If you’ve recently hopped on the trend of Polygel nails, it’s likely you’re experiencing some unexpected difficulties during application, and may be wondering, “Why are my Polygel nails not curing?”
I’m here to tell you: practice makes perfect, and in the world of beauty this couldn’t be more true. Chances are, if you’re having trouble with your Polygel nails curing, it’s most likely due to some common mistakes many others have made before you.
There are quite a few reasons why your Polygels may not be curing and quite a few solutions that are likely to fix this. In this article I’ll walk you through a few reasons why Polygel nails may not cure properly, and how you can solve this next time the situation arises.
Why Is My Polygel Not Drying?
One of the best features of Polygel vs. other types of nail applications, is the ability it has to never dry out when exposed to air. This thick, soft gel will only dry when cured under an LED light, making it incredibly easy for users to bend and shape the nail however they see fit without a rush.
So, with that information we can assume if your Polygel nails aren’t drying it has something to do with the curing process. There are two big reasons why your Polygel nails may not be drying, no matter how long they’re left to cure.
Polygel Is Too Thick
The LED light not only dries the Polygel, but hardens it. If the product is applied too heavily onto the nail bed, the LED light isn’t able to fully penetrate all the way through to the middle, leaving a “soft spot”.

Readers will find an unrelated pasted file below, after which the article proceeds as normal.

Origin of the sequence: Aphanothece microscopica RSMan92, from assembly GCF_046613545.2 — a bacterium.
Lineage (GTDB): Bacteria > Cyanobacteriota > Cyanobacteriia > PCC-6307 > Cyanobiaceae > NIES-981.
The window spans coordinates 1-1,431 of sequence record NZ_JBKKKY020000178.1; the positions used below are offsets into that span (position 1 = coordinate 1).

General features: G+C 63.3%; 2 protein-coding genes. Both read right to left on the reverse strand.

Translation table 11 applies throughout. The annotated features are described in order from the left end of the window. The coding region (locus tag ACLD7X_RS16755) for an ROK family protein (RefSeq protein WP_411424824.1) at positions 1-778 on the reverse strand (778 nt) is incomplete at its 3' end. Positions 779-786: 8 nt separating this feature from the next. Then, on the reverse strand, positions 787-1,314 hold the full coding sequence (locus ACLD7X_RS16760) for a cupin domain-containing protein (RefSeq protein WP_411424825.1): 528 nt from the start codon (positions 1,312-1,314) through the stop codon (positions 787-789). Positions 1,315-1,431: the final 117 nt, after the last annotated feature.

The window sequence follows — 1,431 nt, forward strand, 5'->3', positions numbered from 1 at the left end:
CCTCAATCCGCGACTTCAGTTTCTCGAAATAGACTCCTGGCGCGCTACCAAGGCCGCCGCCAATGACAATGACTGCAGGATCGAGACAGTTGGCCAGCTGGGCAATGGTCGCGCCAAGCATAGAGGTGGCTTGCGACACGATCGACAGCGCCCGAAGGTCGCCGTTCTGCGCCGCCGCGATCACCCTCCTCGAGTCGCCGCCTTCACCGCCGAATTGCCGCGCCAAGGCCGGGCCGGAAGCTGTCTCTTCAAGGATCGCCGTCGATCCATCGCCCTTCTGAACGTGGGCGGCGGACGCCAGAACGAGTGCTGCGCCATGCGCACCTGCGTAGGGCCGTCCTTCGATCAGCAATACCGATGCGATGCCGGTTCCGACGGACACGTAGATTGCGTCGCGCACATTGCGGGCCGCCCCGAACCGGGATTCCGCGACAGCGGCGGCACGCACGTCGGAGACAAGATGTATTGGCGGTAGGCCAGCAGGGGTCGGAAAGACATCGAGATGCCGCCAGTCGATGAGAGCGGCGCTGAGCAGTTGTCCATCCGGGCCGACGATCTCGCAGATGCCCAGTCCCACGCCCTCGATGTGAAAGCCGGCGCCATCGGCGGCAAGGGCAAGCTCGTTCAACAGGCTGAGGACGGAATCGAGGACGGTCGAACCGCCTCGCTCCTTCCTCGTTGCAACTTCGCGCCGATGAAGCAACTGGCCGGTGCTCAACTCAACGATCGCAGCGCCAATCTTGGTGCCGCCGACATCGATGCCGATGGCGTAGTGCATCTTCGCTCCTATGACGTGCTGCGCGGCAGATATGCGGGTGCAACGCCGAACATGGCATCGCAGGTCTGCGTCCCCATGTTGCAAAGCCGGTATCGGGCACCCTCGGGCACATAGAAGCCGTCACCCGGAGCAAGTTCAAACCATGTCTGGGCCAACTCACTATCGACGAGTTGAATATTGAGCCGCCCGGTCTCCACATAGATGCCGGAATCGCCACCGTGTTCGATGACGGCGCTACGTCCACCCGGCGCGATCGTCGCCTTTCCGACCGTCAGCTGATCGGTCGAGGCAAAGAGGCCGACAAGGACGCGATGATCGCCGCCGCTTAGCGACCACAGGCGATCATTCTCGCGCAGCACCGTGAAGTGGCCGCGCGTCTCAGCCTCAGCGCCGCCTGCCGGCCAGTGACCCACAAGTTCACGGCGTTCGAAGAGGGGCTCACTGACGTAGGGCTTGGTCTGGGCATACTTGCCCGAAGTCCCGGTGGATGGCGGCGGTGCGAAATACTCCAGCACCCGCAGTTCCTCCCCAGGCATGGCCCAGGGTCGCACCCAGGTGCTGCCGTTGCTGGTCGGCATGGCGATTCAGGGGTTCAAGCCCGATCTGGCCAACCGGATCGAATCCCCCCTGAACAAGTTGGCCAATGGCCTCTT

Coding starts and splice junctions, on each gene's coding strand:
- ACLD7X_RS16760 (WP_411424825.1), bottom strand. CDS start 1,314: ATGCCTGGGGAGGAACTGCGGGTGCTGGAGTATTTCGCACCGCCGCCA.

Too Much Liquid
Polygel nail sets come with a special liquid to dip your applicator brush in, in order to avoid the gel sticking to the brush. While this liquid is necessary, using too much will water down your gel and flood your nail beds, thus making it unable to cure properly.
Why Is My Polygel Sticky After Curing It?
If you’re curing your Polygel nails for the allotted time (and maybe even longer!) and you find they’re still sticky afterwards, it probably means you need to wipe the top coat off. While that may sound redundant to all the work you just spent on those gorgeous nails, let me explain. When oxygen meets any type of gel nail, it becomes sticky.
Even when you layer your gel, each layer will have a semi-sticky top coat. This is why top coat polish is essential to sealing your look. However, most top coat polishes need to be wiped off with a 91% acetone solution in order to remove that final sticky layer. Despite this being an extremely important last step, not many people know this.
Once you’ve wiped the top layer down, you should feel the stickiness disappear. There are no-wipe top coats on the market, however, the reviews on them are quite mixed with many customers encouraging others to stay away if your nail set is white, baby blue, or any light color, as no wipe top coats have a tendency to turn yellow.
Can You Overcure Polygel?
To answer this question simply: yes. However, it all depends on the gel and the curing light. The most common damage seen on overcured nails is discoloration and loss of the glossy finish. In addition, loss of durability is often seen, as the LED light bakes the gel onto the surface of the nail, making it TOO hard.